I learned that a little careful fine-tuning with the monkey wrench might allow one to watch the Largo station, though not perhaps all that clearly. As a result, I tentatively added the station to my list of possible sources for catching movies. Sometimes this worked, sometimes it didn’t (Atmospheric conditions? Phosphate mines? Starlings? An out-of-sorts deity?). So scanning the TV Guide in my then typically religious manner, one week I chanced upon the fact that Saturday night this iffy venue was showing Alexander Hall’s The Great Lover (1949) with Bob Hope, Rhonda Fleming and Roland Young. A Bob Hope picture I hadn’t seen? Well, that was certainly worth a little monkey wrench business.
Saturday night came and I was all set, armed with the aforementioned tool of fine-tuning. Being pathologically early for just about anything you care to name, I tuned in and played with the antenna around 11 p.m.—the movie was at 11:30. I was greatly pleased to see that I had a pretty decent picture (i.e., you could see what was going on) so I sat back and made my way through the 11 o’clock news (the bane of my youthful existence as concerns getting to the late show). The question was—would my luck hold?
The signal started being a little dicey—drifting in and out on occasion—about 11:25, but no young cineaste armed with a monkey wrench is going to be daunted by that. Then it happened just as the anticipated film itself was about to start—the picture collapsed alogether into a flurry of snow, white noise and general nothingness. Naturally, I was on my feet in a heartbeat and headed for the backyard. And this is when disaster struck.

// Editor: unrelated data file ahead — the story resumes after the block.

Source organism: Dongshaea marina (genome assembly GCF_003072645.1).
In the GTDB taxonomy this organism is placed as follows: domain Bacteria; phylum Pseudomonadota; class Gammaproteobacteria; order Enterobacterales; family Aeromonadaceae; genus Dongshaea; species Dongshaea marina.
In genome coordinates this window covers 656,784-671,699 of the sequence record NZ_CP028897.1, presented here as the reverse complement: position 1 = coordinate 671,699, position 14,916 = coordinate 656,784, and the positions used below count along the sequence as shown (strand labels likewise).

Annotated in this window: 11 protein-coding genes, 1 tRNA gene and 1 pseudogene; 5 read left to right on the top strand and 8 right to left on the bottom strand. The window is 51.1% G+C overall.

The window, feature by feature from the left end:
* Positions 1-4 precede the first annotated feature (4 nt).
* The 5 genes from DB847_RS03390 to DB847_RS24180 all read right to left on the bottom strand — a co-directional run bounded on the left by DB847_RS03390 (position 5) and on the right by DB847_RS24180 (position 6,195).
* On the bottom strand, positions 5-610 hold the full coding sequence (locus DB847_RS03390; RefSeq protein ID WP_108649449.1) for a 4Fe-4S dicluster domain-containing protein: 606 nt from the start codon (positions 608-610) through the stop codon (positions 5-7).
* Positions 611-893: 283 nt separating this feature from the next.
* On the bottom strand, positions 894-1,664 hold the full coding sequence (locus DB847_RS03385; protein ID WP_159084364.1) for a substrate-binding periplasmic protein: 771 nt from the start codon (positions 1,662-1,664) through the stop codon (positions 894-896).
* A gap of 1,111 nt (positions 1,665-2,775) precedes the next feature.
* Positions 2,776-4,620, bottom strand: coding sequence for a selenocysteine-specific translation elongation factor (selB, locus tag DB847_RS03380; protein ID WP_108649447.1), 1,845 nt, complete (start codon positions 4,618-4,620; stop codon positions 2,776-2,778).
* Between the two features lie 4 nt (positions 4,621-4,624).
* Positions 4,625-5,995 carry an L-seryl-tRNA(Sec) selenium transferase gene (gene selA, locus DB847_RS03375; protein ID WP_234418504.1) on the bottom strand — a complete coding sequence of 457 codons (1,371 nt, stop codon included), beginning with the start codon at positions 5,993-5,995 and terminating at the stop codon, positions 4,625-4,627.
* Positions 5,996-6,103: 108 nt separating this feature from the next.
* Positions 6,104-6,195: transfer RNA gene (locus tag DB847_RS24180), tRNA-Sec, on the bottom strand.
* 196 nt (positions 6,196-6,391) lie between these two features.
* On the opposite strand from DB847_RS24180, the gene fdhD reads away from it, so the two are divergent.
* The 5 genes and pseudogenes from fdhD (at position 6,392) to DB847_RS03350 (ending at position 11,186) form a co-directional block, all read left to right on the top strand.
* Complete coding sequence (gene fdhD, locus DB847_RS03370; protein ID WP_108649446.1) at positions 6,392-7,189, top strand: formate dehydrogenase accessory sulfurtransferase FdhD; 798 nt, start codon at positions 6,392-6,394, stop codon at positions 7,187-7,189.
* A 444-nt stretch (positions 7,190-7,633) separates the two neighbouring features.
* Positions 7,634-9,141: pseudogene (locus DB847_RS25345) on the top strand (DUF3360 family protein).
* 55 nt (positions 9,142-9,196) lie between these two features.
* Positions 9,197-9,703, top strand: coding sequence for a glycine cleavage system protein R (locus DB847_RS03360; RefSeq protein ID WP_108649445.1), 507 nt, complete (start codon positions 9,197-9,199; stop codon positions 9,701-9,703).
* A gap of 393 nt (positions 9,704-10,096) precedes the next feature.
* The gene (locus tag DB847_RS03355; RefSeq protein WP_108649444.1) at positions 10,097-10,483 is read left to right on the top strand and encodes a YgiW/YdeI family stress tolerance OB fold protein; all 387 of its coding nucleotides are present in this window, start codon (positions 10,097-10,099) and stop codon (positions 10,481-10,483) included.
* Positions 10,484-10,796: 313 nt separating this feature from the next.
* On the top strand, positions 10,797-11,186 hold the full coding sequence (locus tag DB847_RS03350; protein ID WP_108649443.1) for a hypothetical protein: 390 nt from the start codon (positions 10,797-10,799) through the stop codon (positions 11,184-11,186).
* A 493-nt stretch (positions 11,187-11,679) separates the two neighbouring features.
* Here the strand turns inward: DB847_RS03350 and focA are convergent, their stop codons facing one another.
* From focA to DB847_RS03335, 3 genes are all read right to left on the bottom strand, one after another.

In my haste to get to the antenna, I had foolishly forgotten that there was a drop of a little over a foot between the kitchen and the utility room that led to the backyard. This miscalculation resulted in an unseemly crashing to the oh-so-hard terrazzo floor by yours truly. I have no doubt that it looked most amusing from the outside—or would have had there been anyone to witness my misfortune. It was not in the least humorous from my perspective. I had landed badly on my right ankle, twisting it in a manner that produced a nausea-inducing pain the like of which I had never experienced in my life. I tried calling out for assistance of some kind, but my parents were watching TV in the back of the house and heard nothing.